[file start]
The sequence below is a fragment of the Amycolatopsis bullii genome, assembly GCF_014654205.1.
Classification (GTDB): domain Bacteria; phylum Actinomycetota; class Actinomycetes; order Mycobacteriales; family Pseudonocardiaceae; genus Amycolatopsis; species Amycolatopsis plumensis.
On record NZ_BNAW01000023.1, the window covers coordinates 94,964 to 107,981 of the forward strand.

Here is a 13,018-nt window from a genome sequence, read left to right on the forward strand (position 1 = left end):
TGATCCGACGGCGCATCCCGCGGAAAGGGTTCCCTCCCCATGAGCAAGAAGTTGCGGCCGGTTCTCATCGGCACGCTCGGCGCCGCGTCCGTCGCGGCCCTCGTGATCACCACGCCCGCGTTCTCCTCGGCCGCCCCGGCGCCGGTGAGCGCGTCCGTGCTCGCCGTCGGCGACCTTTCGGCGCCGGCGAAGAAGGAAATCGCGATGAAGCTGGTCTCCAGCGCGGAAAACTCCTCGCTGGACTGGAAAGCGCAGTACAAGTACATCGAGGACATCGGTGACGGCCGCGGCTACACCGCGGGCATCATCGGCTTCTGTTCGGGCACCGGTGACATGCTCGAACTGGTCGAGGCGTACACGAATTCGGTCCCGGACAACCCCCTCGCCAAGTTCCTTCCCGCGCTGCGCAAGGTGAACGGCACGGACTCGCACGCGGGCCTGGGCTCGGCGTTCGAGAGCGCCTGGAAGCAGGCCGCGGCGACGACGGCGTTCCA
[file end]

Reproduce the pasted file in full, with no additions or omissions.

The sequence below is a fragment of the Amycolatopsis bullii genome, assembly GCF_014654205.1.
Classification (GTDB): domain Bacteria; phylum Actinomycetota; class Actinomycetes; order Mycobacteriales; family Pseudonocardiaceae; genus Amycolatopsis; species Amycolatopsis plumensis.
On record NZ_BNAW01000023.1, the window covers coordinates 94,964 to 107,981 of the forward strand.

Here is a 13,018-nt window from a genome sequence, read left to right on the forward strand (position 1 = left end):
TGATCCGACGGCGCATCCCGCGGAAAGGGTTCCCTCCCCATGAGCAAGAAGTTGCGGCCGGTTCTCATCGGCACGCTCGGCGCCGCGTCCGTCGCGGCCCTCGTGATCACCACGCCCGCGTTCTCCTCGGCCGCCCCGGCGCCGGTGAGCGCGTCCGTGCTCGCCGTCGGCGACCTTTCGGCGCCGGCGAAGAAGGAAATCGCGATGAAGCTGGTCTCCAGCGCGGAAAACTCCTCGCTGGACTGGAAAGCGCAGTACAAGTACATCGAGGACATCGGTGACGGCCGCGGCTACACCGCGGGCATCATCGGCTTCTGTTCGGGCACCGGTGACATGCTCGAACTGGTCGAGGCGTACACGAATTCGGTCCCGGACAACCCCCTCGCCAAGTTCCTTCCCGCGCTGCGCAAGGTGAACGGCACGGACTCGCACGCGGGCCTGGGCTCGGCGTTCGAGAGCGCCTGGAAGCAGGCCGCGGCGACGACGGCGTTCCA